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J Am Coll Nutr. 1998 Aug;17(4):322-6.

Lack of a recommended dietary allowance for copper may be hazardous to your health.

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1
United States Department of Agriculture, Grand Forks Human Nutrition Research Center, North Dakota 58202-9034, USA.

Abstract

The 10th edition of Recommended Dietary Allowances (RDA) did not include an RDA for copper; rather a safe and adequate daily intake was suggested. Criteria, history and uses of RDAs were summarized along with data on dietary intakes, balance and depletion experiments, low (fats and oils, skim milk and yogurt) and high (legumes, mushrooms, nuts and seeds) copper foods and hazards of zinc supplements. Bone disease and cardiovascular disease from diets-low in copper have been studied in animals for decades. Men and women fed diets close to 1 mg of copper per day, amounts quite frequent in the US, responded similarly to deficient animals with reversible, potentially harmful changes in blood pressure control, cholesterol and glucose metabolism, and electrocardiograms. Women supplemented with trace elements including copper experienced beneficial effects on bone density. These data exceed similar data on magnesium, selenium and zinc and are sufficient for establishing an RDA. Ischemic heart disease and osteoporosis are likely consequences of diets low in copper. Numerous anatomical, chemical and physiological similarities between animals deficient in copper and people with ischemic heart disease have been noticed. Association between osteoporosis and low copper status deserves further inquiry. Augmenting low copper diets with high copper foods may be beneficial. Committees that establish RDAs should return to the traditions of the first nine editions and make recommendations that promote health and nutritional welfare, meet functional needs, prevent disease and promote public welfare.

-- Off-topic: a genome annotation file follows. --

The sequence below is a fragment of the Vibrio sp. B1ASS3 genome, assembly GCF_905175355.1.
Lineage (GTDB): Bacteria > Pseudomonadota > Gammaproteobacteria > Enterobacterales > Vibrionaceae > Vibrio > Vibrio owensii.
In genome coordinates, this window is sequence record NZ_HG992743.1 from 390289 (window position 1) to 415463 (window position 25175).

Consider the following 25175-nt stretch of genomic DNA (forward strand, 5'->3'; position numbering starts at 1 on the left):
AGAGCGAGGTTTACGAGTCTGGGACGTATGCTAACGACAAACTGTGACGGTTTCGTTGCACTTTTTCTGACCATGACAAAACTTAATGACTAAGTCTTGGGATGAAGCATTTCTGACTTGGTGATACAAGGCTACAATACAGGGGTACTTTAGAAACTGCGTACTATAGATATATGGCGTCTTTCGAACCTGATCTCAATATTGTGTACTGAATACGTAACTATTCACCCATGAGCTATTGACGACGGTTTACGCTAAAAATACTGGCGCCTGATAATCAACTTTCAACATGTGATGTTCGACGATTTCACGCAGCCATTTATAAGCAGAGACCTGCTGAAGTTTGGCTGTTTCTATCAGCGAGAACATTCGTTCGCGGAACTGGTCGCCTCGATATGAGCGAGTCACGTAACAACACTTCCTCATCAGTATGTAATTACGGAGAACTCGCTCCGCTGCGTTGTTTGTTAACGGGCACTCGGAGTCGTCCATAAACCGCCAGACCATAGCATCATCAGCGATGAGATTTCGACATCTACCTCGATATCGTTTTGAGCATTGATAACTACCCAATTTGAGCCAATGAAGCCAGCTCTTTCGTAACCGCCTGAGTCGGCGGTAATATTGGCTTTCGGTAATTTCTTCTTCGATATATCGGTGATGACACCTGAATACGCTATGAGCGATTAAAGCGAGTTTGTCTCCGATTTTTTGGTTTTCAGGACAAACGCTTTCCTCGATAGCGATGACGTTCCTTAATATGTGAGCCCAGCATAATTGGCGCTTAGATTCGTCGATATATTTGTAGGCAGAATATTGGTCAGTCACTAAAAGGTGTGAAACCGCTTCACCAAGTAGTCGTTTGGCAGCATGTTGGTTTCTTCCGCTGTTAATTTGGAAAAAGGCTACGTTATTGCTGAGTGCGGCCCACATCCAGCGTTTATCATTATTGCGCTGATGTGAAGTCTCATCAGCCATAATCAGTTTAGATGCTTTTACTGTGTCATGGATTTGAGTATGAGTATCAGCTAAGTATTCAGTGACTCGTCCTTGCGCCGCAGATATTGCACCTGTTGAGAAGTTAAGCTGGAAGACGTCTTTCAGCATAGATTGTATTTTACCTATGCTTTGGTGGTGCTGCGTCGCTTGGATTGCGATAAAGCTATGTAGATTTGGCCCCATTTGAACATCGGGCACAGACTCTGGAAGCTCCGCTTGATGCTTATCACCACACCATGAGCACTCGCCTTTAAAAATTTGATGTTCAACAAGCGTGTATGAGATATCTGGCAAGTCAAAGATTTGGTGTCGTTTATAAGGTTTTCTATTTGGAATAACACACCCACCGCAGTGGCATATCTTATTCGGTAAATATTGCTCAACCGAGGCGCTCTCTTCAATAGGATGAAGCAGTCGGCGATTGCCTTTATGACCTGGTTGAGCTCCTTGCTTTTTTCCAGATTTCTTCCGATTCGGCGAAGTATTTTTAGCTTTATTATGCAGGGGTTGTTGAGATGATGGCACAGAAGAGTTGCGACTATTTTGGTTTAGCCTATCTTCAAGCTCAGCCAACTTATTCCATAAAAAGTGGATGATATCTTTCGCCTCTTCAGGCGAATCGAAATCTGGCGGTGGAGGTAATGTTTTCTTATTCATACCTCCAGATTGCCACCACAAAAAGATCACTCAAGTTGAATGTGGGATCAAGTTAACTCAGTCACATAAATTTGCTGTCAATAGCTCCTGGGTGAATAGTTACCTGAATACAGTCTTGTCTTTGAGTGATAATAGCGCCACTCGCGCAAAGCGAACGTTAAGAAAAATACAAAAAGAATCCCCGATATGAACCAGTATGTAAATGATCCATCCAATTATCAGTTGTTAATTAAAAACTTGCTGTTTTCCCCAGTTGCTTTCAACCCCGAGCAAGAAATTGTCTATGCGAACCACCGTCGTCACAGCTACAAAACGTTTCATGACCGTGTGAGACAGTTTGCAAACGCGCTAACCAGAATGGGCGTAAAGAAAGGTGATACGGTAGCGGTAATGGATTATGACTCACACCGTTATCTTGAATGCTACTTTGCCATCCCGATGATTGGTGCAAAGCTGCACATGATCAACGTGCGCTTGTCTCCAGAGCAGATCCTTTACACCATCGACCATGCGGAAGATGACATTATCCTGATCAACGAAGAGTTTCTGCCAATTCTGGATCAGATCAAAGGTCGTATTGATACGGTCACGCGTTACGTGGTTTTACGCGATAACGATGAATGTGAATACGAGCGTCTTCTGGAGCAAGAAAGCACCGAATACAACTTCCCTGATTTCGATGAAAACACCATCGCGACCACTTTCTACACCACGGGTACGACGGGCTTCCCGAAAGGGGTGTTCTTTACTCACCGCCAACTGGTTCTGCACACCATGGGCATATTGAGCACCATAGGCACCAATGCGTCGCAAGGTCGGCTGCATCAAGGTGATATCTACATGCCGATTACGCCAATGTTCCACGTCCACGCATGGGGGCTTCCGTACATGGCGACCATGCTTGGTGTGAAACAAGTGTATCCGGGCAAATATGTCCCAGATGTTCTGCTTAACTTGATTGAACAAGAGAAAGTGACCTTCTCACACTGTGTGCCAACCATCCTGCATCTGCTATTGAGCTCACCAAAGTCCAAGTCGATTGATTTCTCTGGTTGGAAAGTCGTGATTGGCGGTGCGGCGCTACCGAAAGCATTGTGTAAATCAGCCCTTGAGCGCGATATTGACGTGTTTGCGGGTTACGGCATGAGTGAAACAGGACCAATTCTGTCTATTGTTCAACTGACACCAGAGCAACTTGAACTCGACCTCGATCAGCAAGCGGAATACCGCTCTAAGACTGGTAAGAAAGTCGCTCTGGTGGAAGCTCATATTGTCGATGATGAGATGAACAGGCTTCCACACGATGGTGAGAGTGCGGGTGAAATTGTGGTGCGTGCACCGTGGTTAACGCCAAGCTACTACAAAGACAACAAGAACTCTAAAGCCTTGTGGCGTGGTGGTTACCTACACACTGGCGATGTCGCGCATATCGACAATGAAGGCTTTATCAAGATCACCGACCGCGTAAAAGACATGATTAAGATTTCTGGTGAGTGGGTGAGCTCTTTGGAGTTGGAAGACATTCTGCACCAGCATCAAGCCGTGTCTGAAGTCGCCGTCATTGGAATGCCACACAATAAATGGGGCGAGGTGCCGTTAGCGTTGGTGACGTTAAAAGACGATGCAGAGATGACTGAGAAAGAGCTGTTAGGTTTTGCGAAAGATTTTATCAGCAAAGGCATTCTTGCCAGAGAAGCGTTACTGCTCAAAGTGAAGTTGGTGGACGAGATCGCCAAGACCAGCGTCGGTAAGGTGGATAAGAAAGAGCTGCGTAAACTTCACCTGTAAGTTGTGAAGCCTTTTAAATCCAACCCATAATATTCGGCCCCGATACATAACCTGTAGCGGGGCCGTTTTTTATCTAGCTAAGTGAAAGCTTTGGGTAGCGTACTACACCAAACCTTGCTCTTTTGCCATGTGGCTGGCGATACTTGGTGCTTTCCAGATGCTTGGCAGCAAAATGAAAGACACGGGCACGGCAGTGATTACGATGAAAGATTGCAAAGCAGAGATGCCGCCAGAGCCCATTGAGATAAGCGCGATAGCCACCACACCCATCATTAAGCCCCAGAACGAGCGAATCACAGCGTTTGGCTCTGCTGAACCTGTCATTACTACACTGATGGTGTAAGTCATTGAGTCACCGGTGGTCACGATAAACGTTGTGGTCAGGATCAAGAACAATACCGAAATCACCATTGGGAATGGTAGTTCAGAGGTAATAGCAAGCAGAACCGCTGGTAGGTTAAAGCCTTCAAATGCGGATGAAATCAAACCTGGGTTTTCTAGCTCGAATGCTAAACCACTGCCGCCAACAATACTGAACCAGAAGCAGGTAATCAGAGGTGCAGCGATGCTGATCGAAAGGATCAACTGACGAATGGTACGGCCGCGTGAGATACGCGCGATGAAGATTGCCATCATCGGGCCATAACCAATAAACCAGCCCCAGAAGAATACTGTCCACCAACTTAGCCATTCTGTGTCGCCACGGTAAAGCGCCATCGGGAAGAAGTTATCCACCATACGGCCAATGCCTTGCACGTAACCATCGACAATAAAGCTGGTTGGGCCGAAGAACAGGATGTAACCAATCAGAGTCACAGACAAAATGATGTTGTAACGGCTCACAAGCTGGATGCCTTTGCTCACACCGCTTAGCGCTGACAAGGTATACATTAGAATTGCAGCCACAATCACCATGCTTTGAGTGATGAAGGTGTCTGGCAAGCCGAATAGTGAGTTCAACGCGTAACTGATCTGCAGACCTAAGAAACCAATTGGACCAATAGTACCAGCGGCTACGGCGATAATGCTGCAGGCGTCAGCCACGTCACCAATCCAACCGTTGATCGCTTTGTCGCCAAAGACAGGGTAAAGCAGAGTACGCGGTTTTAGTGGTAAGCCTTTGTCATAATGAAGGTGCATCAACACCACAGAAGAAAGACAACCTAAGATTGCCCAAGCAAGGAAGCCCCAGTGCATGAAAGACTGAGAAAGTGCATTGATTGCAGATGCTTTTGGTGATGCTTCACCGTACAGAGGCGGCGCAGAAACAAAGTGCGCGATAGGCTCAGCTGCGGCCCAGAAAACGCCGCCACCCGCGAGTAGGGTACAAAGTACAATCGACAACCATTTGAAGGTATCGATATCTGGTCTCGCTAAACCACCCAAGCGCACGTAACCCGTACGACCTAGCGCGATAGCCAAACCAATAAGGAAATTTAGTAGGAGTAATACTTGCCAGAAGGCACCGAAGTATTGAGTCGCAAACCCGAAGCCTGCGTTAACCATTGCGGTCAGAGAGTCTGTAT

PMID:
9710839
[Indexed for MEDLINE]
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